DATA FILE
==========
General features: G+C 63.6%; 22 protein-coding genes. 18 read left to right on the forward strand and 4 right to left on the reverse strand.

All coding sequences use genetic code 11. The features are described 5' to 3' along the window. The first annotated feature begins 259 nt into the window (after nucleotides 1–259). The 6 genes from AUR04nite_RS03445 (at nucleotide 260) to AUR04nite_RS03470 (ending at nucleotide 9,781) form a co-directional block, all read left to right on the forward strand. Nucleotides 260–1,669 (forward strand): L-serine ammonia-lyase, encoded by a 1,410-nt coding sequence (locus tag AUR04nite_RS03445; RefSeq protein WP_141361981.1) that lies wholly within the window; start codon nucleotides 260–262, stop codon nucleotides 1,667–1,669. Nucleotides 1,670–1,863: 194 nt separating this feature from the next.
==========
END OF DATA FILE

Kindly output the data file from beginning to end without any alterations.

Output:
General features: G+C 63.6%; 22 protein-coding genes. 18 read left to right on the forward strand and 4 right to left on the reverse strand.

All coding sequences use genetic code 11. The features are described 5' to 3' along the window. The first annotated feature begins 259 nt into the window (after nucleotides 1–259). The 6 genes from AUR04nite_RS03445 (at nucleotide 260) to AUR04nite_RS03470 (ending at nucleotide 9,781) form a co-directional block, all read left to right on the forward strand. Nucleotides 260–1,669 (forward strand): L-serine ammonia-lyase, encoded by a 1,410-nt coding sequence (locus tag AUR04nite_RS03445; RefSeq protein WP_141361981.1) that lies wholly within the window; start codon nucleotides 260–262, stop codon nucleotides 1,667–1,669. Nucleotides 1,670–1,863: 194 nt separating this feature from the next.